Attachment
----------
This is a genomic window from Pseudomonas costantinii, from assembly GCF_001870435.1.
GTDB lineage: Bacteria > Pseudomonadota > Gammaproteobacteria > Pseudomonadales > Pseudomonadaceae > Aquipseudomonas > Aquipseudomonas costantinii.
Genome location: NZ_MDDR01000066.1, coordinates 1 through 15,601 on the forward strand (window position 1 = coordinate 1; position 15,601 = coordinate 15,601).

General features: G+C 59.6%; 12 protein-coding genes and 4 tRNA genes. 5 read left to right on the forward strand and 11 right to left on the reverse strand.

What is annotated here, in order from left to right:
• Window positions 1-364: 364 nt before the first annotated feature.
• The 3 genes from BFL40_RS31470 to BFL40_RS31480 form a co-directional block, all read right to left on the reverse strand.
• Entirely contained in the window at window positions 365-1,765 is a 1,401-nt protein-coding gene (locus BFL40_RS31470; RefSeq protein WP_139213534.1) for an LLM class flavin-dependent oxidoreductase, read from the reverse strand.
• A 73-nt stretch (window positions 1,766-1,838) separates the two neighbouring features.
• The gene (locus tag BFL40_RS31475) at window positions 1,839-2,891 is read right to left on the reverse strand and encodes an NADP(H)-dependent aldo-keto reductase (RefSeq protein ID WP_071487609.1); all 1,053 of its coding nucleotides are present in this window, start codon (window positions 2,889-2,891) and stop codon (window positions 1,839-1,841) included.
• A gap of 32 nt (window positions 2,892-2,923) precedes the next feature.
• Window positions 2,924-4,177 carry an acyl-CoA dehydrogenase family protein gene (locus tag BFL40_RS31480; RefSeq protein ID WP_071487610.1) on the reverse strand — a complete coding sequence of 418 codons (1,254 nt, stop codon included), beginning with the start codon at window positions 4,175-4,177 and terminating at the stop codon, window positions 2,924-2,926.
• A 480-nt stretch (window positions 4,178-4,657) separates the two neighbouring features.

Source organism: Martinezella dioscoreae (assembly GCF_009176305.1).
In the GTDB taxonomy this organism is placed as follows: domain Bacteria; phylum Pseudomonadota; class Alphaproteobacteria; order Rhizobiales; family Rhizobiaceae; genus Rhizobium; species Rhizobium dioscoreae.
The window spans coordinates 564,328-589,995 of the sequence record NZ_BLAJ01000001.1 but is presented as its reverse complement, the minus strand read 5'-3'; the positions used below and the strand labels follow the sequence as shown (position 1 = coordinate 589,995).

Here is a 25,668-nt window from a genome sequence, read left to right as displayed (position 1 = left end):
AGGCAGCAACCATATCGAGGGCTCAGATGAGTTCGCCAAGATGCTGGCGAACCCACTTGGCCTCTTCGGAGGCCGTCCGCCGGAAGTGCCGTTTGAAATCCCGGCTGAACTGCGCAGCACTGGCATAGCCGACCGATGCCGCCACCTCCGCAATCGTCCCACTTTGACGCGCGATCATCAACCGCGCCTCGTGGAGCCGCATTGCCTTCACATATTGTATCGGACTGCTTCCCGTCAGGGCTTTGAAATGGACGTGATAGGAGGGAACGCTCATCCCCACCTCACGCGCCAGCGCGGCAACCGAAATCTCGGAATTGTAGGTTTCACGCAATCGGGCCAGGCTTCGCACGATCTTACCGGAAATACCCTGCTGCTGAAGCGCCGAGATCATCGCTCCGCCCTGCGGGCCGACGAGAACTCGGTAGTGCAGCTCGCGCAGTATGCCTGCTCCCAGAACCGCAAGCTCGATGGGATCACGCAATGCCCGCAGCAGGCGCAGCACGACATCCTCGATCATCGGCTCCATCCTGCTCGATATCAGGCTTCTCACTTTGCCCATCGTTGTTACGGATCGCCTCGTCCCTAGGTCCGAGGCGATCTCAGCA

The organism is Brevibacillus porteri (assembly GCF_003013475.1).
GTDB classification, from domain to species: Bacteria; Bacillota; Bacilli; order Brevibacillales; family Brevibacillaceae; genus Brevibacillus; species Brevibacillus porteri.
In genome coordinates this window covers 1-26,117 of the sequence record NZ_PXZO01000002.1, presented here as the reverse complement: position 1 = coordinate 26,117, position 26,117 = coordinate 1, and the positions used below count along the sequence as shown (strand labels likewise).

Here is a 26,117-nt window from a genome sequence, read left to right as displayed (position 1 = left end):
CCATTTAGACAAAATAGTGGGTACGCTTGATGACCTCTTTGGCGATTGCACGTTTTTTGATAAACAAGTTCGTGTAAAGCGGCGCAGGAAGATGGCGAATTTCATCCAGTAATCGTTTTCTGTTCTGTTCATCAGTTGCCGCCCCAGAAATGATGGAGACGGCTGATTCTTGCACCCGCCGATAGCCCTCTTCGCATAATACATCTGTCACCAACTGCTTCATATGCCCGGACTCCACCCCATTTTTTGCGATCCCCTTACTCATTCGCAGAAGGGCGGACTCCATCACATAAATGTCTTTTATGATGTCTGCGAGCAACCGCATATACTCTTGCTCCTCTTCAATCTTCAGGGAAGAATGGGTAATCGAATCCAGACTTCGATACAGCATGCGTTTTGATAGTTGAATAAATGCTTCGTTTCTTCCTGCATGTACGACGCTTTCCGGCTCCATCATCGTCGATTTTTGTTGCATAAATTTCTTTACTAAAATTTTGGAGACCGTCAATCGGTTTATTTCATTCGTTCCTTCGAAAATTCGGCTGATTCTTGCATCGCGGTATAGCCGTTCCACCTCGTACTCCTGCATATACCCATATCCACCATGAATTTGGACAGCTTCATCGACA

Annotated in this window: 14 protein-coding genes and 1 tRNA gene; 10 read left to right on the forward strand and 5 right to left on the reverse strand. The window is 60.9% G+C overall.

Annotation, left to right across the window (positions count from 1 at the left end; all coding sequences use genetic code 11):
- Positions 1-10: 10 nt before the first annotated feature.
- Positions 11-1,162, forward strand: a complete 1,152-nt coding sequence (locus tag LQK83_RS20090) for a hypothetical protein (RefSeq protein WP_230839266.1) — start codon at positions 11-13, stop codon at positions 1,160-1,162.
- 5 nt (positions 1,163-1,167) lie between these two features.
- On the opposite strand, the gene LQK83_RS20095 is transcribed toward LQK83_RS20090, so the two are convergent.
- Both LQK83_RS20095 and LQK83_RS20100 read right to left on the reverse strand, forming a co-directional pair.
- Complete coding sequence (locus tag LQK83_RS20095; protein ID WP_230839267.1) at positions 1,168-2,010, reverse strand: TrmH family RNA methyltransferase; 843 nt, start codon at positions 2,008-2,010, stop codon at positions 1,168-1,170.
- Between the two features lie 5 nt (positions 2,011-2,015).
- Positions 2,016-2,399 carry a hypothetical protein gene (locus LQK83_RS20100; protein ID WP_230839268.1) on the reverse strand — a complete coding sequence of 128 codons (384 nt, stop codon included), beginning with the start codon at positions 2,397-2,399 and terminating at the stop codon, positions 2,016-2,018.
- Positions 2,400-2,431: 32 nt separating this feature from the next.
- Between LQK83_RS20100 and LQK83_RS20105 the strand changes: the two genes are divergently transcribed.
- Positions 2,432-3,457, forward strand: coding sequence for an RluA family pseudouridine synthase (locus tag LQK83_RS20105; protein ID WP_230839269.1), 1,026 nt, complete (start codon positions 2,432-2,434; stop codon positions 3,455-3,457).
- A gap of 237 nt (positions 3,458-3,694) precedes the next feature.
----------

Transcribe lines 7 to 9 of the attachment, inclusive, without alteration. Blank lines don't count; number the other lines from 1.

• The 3 genes from BFL40_RS31470 to BFL40_RS31480 form a co-directional block, all read right to left on the reverse strand.
• Entirely contained in the window at window positions 365-1,765 is a 1,401-nt protein-coding gene (locus BFL40_RS31470; RefSeq protein WP_139213534.1) for an LLM class flavin-dependent oxidoreductase, read from the reverse strand.
• A 73-nt stretch (window positions 1,766-1,838) separates the two neighbouring features.